Getting By With a Little Help From Your Friends: Drugs as Instruments

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It’s wrong to lump drug use and drug abuse together, say the authors of a forthcoming paper. On the contrary, most people who take psychoactive drugs will never be addicts, and for them, drug taking may be an adaptive and rational decision.

The second of two particularly fascinating abstracts of forthcoming papers which came across my desk in the last month is Drugs as Instruments: A New Framework for Non-Addictive Psychoactive Drug Use. (For the other recent abstract of a forthcoming paper, see my post earlier today: “Are Bugs Messing With Your Mind?”). Christian P. Müller and Gunter Schumann, of the University of Erlangen-Nuremberg and the Institute of Psychiatry at King’s College London, respectively, offer what might at first seem like a drop-dead obvious observation: sometimes people take drugs for their effects on mental states.

Of course there’s more to it than that — Müller and Schumann take on the whole knotty question of whether drug use itself is inherently maladaptive (and how the development and persistence of psychoactive drug consumption could possibly be explained)… But first, here’s the abstract for the forthcoming paper:

Abstract: Most people who are regular consumers of psychoactive drugs are not drug addicts, nor will they ever become addicts. In neurobiological theories, non-addictive drug consumption is only acknowledged as a ‘necessary’ prerequisite for addiction, but not as a stable and widespread behavior in its own right. The present paper proposes a new neurobiological framework theory for non-addictive psychoactive drug consumption, introducing the concept of ‘drug instrumentalization’. Psychoactive drugs are consumed for their effects on mental states. Humans are able to learn that mental states can be changed on purpose by drugs, in order to facilitate other, non-drug related behaviors. Specific ‘instrumentalization goals’ are discussed and neurobiological mechanisms of how major classes of psychoactive drugs change mental states and serve non-drug related behaviors are outlined. We argue that drug instrumentalization behavior may provide a functional adaptation to modern environments based on a historical selection for learning mechanisms which allow the dynamic modification of consummatory behavior. It is assumed that in order to effectively instrumentalize psychoactive drugs, the establishment of and retrieval from a drug memory is required. Here we propose a new classification of different drug memory subtypes, and discuss how they interact during drug instrumentalization learning and retrieval. Understanding the everyday utility and the learning mechanisms of non-addictive psychotropic drug use may help to prevent abuse and the transition to drug addiction in the future.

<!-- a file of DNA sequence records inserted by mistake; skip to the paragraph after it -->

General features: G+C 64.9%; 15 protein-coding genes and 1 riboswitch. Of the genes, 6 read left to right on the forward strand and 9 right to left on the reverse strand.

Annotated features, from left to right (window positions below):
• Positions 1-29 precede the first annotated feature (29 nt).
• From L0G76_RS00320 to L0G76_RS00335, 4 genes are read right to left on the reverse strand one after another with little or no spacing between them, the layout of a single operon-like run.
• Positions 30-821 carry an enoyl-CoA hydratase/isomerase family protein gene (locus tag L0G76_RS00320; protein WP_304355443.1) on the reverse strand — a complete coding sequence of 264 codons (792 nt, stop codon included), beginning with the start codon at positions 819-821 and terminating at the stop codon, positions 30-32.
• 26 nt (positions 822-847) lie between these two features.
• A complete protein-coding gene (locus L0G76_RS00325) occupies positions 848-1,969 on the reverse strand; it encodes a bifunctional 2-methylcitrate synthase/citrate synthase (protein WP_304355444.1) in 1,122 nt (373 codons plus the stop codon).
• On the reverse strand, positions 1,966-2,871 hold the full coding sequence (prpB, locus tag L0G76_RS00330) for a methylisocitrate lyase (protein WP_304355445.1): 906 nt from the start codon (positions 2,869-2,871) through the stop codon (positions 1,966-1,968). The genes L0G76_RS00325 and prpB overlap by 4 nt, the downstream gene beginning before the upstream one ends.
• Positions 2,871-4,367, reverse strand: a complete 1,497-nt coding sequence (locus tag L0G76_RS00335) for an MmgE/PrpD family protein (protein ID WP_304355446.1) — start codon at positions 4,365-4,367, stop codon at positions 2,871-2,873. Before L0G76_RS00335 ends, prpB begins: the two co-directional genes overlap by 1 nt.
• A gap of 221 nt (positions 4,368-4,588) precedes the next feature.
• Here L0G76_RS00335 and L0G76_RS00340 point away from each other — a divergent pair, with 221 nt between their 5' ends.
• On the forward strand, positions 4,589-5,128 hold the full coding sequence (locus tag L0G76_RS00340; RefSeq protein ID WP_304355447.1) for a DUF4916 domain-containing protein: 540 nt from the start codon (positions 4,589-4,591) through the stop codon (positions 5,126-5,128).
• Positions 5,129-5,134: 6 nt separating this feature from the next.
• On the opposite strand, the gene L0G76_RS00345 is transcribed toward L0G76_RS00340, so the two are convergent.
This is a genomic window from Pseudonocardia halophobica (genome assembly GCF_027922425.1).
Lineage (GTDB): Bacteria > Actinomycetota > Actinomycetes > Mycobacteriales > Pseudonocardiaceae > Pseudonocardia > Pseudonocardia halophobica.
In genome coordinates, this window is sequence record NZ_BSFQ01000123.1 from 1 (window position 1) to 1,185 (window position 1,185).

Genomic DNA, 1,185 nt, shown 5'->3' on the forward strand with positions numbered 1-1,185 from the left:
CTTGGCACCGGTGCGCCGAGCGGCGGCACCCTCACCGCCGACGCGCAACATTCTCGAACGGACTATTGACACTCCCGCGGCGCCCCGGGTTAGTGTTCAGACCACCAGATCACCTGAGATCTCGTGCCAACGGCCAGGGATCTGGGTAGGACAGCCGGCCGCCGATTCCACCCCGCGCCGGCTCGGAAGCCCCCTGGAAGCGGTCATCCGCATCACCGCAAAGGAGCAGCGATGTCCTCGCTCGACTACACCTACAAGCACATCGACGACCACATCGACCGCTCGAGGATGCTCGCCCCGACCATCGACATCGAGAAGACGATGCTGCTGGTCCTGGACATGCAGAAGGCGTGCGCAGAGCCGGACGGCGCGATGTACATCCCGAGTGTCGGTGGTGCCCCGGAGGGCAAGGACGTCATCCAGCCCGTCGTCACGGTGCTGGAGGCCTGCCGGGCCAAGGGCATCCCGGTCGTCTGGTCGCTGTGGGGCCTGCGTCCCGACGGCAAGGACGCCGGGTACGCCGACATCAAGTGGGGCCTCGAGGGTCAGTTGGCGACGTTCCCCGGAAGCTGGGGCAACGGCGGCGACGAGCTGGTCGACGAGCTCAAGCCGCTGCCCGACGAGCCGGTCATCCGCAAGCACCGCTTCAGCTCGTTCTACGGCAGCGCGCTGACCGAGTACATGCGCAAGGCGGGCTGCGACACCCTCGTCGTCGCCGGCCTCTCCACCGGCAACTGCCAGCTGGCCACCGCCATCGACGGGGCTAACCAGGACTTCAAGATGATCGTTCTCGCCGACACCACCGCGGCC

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Müller and Schumann observe that “Whereas a considerable research effort has been made to understand drug addiction and how it develops…an adaptive role or beneficial effect for psychoactive drugs is often categorically denied” (p. 2). They go on to argue specifically that “people use psychoactive drugs not because their reward systems have been ‘hijacked’, but to advance specific behaviors relevant for their own ‘fitness'” (p. 2).

Now that’s a different take on the usual politically-charged mantra that “drugs are evil”.

Stepping back just for a moment from the political context, though, I have to wonder about the very basics of the apparent split in the received wisdom about drug-taking for the purpose of healing a wound and drug-taking for the purpose of effecting a change in mental state. I wonder why these differ at all. Is it because when we take a drug to help heal a wound, we’re helping to restore our body to its former state, before it was wounded — or to the type of state in which it’s ‘supposed’ to be? Whereas, when we take a drug to change our mental state, we might be aiming for a non-normal state? Maybe. But how about the difference between taking Xanax to reduce anxiety and taking cannabis to reduce anxiety?

What do you think? Is it a no-brainer that sometimes people take drugs for their effects on mental states? What about the separate question of why we seem to view (some) drug-taking to change mental states differently than we view drug-taking to change obviously physical states like wounds? Let us know in the comments!

(This paper has been selected as a target article for open peer commentary at the prestigious journal Behavioral and Brain Sciences, one of the foremost print publications in its field. If you’d like to have a look at the full text of the paper, the pre-print is available here: Fincher and Thornhill Preprint: “Drugs as Instruments: A New Framework for Non-Addictive Psychoactive Drug Use”. If you’re interested in writing a commentary on the article directly for the journal, have a look at their instructions.)

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